Reliable computational prediction of the supramolecular ordering of complex molecules under electrochemical conditions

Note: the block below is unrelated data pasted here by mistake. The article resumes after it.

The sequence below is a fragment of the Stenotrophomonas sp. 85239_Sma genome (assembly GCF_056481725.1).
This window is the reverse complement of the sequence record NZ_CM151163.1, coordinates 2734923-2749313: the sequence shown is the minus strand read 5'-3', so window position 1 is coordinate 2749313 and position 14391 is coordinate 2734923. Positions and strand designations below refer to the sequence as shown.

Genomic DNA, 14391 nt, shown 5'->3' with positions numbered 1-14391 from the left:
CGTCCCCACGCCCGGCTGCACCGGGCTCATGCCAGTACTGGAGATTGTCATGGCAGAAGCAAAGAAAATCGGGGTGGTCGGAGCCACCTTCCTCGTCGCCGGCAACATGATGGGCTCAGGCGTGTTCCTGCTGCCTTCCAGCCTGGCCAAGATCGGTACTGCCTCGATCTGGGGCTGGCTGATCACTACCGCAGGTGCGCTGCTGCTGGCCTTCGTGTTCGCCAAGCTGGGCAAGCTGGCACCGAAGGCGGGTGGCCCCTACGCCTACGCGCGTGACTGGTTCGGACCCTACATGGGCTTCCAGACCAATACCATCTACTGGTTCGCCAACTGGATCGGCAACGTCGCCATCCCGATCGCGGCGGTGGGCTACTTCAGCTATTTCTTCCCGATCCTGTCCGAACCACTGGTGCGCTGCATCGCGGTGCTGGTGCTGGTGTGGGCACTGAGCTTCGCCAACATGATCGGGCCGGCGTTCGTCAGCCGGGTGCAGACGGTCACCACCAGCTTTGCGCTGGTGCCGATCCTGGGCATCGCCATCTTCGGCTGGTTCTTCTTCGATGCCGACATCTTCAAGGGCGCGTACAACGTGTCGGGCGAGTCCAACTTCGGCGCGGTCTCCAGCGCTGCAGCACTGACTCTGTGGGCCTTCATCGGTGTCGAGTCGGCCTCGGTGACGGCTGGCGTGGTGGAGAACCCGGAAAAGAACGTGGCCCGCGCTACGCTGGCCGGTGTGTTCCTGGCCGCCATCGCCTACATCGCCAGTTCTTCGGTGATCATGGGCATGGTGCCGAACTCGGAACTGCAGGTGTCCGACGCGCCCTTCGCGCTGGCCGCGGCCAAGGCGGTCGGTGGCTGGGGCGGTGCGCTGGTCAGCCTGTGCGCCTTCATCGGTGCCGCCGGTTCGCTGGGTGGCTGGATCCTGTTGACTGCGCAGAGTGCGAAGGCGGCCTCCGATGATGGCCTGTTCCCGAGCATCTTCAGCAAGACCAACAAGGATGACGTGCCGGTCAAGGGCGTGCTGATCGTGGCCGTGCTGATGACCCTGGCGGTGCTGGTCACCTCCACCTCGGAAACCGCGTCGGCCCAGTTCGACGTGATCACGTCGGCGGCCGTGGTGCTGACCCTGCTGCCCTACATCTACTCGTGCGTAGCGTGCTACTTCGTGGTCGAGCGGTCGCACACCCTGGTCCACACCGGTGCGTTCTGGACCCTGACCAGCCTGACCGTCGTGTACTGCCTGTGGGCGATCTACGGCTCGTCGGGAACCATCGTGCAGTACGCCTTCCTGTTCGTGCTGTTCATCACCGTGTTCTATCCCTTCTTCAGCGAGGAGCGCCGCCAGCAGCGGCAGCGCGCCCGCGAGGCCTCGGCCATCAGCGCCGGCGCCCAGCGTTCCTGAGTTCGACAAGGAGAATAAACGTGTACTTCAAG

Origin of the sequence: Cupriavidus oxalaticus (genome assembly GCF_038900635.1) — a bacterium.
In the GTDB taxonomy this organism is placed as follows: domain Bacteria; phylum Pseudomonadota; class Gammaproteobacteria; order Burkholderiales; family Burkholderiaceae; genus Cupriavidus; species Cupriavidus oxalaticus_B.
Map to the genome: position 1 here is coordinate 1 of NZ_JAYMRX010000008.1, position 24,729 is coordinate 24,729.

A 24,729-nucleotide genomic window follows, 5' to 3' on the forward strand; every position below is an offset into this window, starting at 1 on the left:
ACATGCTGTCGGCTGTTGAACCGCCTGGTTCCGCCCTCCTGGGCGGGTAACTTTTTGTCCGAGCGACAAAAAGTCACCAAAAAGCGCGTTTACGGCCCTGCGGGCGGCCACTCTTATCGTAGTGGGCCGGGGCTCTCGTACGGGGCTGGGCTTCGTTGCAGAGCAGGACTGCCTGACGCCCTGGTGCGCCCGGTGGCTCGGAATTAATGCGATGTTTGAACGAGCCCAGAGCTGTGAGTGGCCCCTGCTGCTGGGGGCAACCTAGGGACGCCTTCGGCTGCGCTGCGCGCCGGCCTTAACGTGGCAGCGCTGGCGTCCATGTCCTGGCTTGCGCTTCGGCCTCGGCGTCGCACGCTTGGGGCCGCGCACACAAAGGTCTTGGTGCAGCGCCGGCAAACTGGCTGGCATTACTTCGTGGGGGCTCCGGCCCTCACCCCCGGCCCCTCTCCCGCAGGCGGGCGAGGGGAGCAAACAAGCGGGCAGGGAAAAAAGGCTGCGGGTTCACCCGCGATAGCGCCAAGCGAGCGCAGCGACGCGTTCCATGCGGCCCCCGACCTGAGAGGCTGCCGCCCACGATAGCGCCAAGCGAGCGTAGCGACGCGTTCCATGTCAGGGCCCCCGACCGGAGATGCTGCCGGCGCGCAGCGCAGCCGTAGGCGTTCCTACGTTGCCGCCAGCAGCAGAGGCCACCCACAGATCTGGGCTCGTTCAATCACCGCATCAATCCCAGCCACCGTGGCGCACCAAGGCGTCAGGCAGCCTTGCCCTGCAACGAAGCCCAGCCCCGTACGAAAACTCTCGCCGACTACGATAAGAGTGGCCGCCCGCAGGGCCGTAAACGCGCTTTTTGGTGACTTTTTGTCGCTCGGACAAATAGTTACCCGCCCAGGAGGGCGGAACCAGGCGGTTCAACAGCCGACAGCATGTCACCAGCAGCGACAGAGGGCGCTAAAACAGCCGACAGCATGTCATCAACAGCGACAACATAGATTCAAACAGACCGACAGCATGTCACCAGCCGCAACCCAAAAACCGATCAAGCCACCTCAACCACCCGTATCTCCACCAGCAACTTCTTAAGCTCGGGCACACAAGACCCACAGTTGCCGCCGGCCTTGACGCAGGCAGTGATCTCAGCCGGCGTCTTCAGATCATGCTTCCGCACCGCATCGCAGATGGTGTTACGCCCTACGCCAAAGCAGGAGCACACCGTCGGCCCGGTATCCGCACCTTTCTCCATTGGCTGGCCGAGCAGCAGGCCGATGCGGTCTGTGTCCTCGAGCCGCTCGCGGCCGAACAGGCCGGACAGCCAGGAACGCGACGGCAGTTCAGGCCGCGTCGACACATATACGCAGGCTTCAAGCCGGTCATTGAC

We propose a computationally lean, two-stage approach that reliably predicts self-assembly behavior of complex charged molecules on metallic surfaces under electrochemical conditions. Stage one uses ab initio simulations to provide reference data for the energies (evaluated for archetypical configurations) to fit the parameters of a conceptually much simpler and computationally less expensive force field of the molecules: classical, spherical particles, representing the respective atomic entities; a flat and perfectly conducting wall represents the metallic surface. Stage two feeds the energies that emerge from this force field into highly efficient and reliable optimization techniques to identify via energy minimization the ordered ground-state configurations of the molecules. We demonstr ate the power of our approach by successfully reproducing, on a semiquantitative level, the intricate supramolecular ordering observed experimentally for PQP+ and ClO4- molecules at an Au(111)-electrolyte interface, including the formation of open-porous, self-host-guest, and stratified bilayer phases as a function of the electric field at the solid-liquid interface. We also discuss the role of the perchlorate ions in the self-assembly process, whose positions could not be identified in the related experimental investigations.